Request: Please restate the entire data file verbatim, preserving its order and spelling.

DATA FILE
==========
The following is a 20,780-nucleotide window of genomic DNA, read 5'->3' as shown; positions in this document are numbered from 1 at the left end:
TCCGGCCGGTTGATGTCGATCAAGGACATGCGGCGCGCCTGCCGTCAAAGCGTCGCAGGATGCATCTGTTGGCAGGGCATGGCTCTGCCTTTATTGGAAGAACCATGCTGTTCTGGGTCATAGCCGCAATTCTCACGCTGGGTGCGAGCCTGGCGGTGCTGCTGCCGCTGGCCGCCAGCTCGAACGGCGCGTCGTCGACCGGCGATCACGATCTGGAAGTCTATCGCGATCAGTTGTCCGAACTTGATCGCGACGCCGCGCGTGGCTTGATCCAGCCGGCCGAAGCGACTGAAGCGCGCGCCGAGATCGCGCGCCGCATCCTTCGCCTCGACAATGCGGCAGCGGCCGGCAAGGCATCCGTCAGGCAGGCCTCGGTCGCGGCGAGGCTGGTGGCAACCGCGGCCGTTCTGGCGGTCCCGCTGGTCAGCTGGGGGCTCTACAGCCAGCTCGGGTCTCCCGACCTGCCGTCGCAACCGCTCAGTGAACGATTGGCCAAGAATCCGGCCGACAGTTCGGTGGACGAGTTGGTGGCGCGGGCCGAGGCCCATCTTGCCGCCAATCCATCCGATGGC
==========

The following is a 20,780-nucleotide window of genomic DNA, read 5'->3' as shown; positions in this document are numbered from 1 at the left end:
TCCGGCCGGTTGATGTCGATCAAGGACATGCGGCGCGCCTGCCGTCAAAGCGTCGCAGGATGCATCTGTTGGCAGGGCATGGCTCTGCCTTTATTGGAAGAACCATGCTGTTCTGGGTCATAGCCGCAATTCTCACGCTGGGTGCGAGCCTGGCGGTGCTGCTGCCGCTGGCCGCCAGCTCGAACGGCGCGTCGTCGACCGGCGATCACGATCTGGAAGTCTATCGCGATCAGTTGTCCGAACTTGATCGCGACGCCGCGCGTGGCTTGATCCAGCCGGCCGAAGCGACTGAAGCGCGCGCCGAGATCGCGCGCCGCATCCTTCGCCTCGACAATGCGGCAGCGGCCGGCAAGGCATCCGTCAGGCAGGCCTCGGTCGCGGCGAGGCTGGTGGCAACCGCGGCCGTTCTGGCGGTCCCGCTGGTCAGCTGGGGGCTCTACAGCCAGCTCGGGTCTCCCGACCTGCCGTCGCAACCGCTCAGTGAACGATTGGCCAAGAATCCGGCCGACAGTTCGGTGGACGAGTTGGTGGCGCGGGCCGAGGCCCATCTTGCCGCCAATCCATCCGATGGC